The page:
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Altered neuregulin 1–erbB4 signaling contributes to NMDA> receptor hypofunction in schizophrenia

An Editorial Expression of Concern to this article was published on 19 December 2023

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Recent molecular genetics studies implicate neuregulin 1 (NRG1) and its receptor erbB in the pathophysiology of schizophrenia1,2,3. Among NRG1 receptors, erbB4 is of particular interest because of its crucial roles in neurodevelopment and in the modulation of N-methyl-D-aspartate (NMDA) receptor signaling4,5,6. Here, using a new postmortem tissue–stimulation approach, we show a marked increase in NRG1-induced activation of erbB4 in the prefrontal cortex in schizophrenia. Levels of NRG1 and erbB4, however, did not differ between schizophrenia and control groups. To evaluate possible causes for this hyperactivation of erbB4 signaling, we examined the association of erbB4 with PSD-95 (postsynaptic density protein of 95 kDa), as this association has been shown to facilitate activation of erbB4. Schizophrenia subjects showed substantial increases in erbB4–PSD-95 interactions. We found that NRG1 stimulation suppresses NMDA receptor activation in the human prefrontal cortex, as previously reported in the rodent cortex. NRG1-induced suppression of NMDA receptor activation was more pronounced in schizophrenia subjects than in controls, consistent with enhanced NRG1-erbB4 signaling seen in this illness. Therefore, these findings suggest that enhanced NRG1 signaling may contribute to NMDA hypofunction in schizophrenia.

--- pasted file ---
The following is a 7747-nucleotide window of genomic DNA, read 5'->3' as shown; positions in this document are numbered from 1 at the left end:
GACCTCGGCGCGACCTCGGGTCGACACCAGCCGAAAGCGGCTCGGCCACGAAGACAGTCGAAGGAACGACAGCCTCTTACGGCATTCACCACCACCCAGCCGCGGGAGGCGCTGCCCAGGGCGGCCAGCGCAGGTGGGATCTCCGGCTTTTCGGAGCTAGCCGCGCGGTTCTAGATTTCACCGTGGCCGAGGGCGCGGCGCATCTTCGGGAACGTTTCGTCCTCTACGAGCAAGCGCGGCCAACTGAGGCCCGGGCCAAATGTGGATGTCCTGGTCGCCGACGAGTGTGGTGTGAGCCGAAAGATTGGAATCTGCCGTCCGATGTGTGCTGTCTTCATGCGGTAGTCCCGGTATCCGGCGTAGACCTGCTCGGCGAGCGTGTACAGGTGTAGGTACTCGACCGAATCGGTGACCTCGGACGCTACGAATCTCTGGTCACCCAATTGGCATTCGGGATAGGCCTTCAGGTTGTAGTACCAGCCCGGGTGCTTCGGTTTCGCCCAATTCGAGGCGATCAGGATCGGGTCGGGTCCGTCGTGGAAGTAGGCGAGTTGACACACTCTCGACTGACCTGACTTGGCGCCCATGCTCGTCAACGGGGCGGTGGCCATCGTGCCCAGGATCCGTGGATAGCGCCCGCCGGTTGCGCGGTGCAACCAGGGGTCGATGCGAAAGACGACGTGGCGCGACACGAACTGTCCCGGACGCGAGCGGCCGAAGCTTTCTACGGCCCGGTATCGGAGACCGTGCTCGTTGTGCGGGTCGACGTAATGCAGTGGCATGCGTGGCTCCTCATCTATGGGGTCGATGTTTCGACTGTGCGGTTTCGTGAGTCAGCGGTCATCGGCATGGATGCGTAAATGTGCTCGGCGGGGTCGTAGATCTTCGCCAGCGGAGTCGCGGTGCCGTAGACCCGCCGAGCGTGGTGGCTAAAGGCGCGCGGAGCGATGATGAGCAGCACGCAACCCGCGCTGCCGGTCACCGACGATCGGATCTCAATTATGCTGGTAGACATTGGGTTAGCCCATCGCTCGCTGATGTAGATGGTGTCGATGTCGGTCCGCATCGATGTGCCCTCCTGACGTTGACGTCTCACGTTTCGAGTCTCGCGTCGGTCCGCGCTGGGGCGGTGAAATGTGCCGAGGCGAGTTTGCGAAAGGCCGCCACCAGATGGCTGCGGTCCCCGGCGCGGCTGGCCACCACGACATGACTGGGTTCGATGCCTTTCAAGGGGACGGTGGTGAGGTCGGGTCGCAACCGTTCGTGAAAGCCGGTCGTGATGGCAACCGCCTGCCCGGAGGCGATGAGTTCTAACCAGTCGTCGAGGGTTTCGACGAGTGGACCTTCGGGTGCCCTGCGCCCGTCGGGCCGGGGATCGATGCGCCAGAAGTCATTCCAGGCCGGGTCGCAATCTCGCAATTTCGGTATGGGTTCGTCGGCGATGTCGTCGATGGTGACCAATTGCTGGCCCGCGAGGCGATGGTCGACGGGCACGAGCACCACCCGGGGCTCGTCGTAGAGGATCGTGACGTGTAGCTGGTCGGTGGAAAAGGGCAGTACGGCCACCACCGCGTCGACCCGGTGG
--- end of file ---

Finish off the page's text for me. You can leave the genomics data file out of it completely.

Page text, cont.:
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Figure 1: The expression of NRG1 or erbB4 proteins is not altered in the PFC of subjects with schizophrenia (SCZ).
Figure 2: NRG1-induced erbB4 activation is increased in the PFC of SCZ subjects.
Figure 3: Association of erbB4 with PSD-95 is enhanced in the PFC of schizophrenic subjects.
Figure 4: NRG1 attenuation of NMDAR activation is greater in the schizophrenic subjects than in controls.

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We express our gratitude to collaborating state hospitals of the Commonwealth of Pennsylvania, and, above all, to the patients and their families for their participation. We also acknowledge the clinical staff and residents of the Schizophrenia Research Center and Division of Medical Pathology at the University of Pennsylvania for subject assessment and autopsy. This work was supported by grants from the US National Institutes of Health (MH64045 and MH63946).

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Correspondence to Chang-Gyu Hahn.

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Supplementary information

Supplementary Fig. 1

NRG1 or NMDA stimulation activates intracellular signal transduction in postmortem brains. (PDF 50 kb)

Supplementary Fig. 2

NRG1 stimulation induces erbB4 activation in mouse brains at varied postmortem intervals. (PDF 65 kb)

Supplementary Fig. 3

Haloperidol treatment does not enhance NRG1 induced erbB4 activation. (PDF 64 kb)

Supplementary Fig. 4

Association of erbB4 with NMDAR is enhanced in PFCs of SCZ subjects. (PDF 53 kb)

Supplementary Fig. 5

Association of PSD-95 with NMDAR is enhanced in the PFC of SCZ subjects. (PDF 49 kb)

Supplementary Fig. 6

ErbB4 expression in human postmortem brains. (PDF 158 kb)

Supplementary Table 1

Demographic information on the subjects of postmortem brains. (PDF 70 kb)

Supplementary Note (PDF 152 kb)

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Hahn, CG., Wang, HY., Cho, DS. et al. Altered neuregulin 1–erbB4 signaling contributes to NMDA> receptor hypofunction in schizophrenia. Nat Med 12, 824–828 (2006).

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